Venice Biennale part 2

The second day of art consumption during the Biennale took me to the Giardini.

The Swiss Pavilion was waiting for us near the entrance – with a typically extravagant and over-the-top installation by Thomas Hirschhorn, very aptly treating the theme of consumption, among many others, in Crystals of Resistance.

But even for Thomas Hirschhorn this installation was too much, especially in conjunction with the text, which was quite a drag to read. Combining images from violent conflicts with elements of mass cunsumerism, like cell phones, celebrity and gossip magazines, bottles, chairs, dolls, etc. along with natural symbols of healing and beauty, which were the crystals, we were shown how easily we get distracted from the real issues and tragedies of today by the false promises of things and stuff, but that there is also redemption….

Among the other pavilions that were remarkable (among the six that I managed to see) were the Egyptian, which was dedicated to the artist Ahmed Basiony killed by the Mubarak regime during the protests on Tahrir Square in Cairo, and the Romanian, which was remarkable for its absurdity.

The Egyptian pavilion featured footage of Basiony performing 30 Days of Running in Place, in which he recorded his movements with the help of sensors on his shoes. His use of technology in his practice is important to his role in the demonstrations, and ultimately records the last days of his life, which ended on January 28, 2011. Footage from his performance is juxtapopsed with the cell phone recording he made of the protests. The pavilion’s statement was strong and important, and moving – the way shows like these ought to be.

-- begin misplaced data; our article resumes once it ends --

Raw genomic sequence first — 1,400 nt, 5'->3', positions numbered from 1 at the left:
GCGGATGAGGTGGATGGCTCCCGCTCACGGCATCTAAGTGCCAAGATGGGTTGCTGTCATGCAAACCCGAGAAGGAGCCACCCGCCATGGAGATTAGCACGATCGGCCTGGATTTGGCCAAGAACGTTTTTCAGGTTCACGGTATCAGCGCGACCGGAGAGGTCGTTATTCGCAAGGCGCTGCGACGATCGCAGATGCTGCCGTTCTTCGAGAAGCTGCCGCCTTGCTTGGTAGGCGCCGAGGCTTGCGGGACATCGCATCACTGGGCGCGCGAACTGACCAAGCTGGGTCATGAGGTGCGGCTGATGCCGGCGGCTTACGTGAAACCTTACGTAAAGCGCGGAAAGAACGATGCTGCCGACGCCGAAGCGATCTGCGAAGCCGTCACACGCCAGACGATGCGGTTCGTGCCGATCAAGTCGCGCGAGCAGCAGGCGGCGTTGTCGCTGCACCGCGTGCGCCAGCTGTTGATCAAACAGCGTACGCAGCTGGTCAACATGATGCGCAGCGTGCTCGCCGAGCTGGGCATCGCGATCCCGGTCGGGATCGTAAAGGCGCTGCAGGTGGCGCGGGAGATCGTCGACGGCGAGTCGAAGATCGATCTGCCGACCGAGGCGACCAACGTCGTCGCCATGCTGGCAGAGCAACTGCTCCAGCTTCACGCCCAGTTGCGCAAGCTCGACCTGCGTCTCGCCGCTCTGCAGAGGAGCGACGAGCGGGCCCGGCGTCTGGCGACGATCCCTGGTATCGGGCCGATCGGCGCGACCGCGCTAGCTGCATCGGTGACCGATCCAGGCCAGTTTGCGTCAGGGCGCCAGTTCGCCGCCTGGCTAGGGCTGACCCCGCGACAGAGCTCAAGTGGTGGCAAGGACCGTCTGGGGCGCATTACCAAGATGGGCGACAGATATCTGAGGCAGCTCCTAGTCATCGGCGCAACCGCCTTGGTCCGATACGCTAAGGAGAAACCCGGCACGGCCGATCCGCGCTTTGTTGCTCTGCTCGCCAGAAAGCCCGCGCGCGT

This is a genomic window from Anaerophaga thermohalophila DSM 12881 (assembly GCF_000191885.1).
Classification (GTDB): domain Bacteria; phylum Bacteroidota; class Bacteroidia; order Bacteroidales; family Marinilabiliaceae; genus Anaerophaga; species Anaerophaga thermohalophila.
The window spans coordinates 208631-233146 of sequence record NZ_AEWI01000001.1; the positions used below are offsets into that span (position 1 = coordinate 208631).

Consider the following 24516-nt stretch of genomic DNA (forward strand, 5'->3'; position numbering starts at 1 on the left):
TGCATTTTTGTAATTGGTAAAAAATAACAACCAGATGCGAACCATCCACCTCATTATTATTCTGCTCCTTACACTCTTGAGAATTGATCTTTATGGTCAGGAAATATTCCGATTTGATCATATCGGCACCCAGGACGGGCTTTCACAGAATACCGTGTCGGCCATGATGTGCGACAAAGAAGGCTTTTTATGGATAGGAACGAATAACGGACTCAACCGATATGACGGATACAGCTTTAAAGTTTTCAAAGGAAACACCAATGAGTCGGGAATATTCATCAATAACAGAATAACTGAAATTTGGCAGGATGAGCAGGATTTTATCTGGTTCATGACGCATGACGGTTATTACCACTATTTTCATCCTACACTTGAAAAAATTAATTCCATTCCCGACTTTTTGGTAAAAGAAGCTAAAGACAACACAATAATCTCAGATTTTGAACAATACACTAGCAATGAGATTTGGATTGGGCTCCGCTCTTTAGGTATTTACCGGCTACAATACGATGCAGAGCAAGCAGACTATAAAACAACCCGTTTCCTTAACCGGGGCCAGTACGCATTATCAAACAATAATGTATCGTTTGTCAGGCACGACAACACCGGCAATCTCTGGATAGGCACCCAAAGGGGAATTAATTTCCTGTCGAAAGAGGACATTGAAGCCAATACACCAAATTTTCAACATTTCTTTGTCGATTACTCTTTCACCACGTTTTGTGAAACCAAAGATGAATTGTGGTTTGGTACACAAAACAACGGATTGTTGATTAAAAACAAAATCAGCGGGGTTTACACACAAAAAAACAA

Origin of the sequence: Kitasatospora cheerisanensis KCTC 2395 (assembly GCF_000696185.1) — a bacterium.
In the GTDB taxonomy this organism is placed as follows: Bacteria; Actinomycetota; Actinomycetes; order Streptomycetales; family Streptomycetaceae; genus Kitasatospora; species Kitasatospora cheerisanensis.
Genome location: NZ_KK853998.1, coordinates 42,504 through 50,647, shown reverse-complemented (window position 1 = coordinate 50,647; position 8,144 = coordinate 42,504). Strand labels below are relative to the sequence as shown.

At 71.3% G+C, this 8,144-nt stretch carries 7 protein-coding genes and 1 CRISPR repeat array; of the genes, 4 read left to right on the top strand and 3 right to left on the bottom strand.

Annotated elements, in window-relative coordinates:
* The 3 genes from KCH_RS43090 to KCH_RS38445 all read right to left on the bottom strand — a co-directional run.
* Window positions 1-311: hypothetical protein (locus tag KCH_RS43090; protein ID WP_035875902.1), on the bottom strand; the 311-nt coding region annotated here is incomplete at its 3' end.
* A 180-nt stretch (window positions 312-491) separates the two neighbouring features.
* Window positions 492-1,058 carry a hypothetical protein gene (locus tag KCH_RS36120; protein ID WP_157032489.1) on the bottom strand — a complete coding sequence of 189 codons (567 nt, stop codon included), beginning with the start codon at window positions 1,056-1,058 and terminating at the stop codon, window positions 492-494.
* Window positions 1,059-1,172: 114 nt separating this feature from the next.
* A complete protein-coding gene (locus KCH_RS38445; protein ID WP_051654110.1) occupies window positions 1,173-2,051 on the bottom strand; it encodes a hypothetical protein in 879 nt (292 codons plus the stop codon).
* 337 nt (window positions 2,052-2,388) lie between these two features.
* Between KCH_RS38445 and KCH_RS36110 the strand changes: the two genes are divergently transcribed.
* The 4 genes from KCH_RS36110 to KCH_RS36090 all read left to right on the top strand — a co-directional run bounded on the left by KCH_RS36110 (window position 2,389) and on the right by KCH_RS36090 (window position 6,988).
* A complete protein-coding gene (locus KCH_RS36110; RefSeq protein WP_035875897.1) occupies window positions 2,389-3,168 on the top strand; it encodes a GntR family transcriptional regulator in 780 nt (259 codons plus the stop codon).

Unfortunately Romania disappointed with a sloppy and altogether seemingly improvised show featuring the work of the artist-duo Anetta Mona Chişa & Lucia Tkáčová and Ion Grigorescu, who is now in major demand. Anetta and Lucia spraypainted “subversive” texts about curatorial power and artist submission, as well as slogans about money and art in orange paint across the walls of the gallery, on top of the film projections by Ion Grigorescu, thereby completely eliminating his position. And to top it all off, there was absolutely no connection between the text and Grigorescu’s work – a childish rebellion…But against whom and what? Maybe a more convincing statement would have been to not participate.

The Illiminations show was huge and confusing – curatorially forced and unclear. One of the most interesting pieces, however, was Ryan Gadner’s 25 euro coin imagined in the year 2035, and calculated for inflation, placed discreetly, invisibly almost, on the concrete floor of a very large gallery.

I regret not seeing the Attack on the Chinese Pavilion in person, so instead I’m posting the video. It’s extremely funny, but it also raises the question of how it is possible that at such an international exhibition, the incarceration of one of the art world’s darlings, Ai Weiwei, seems to have been so easily pushed aside while the party continued undisturbed. It’s quite shameful.


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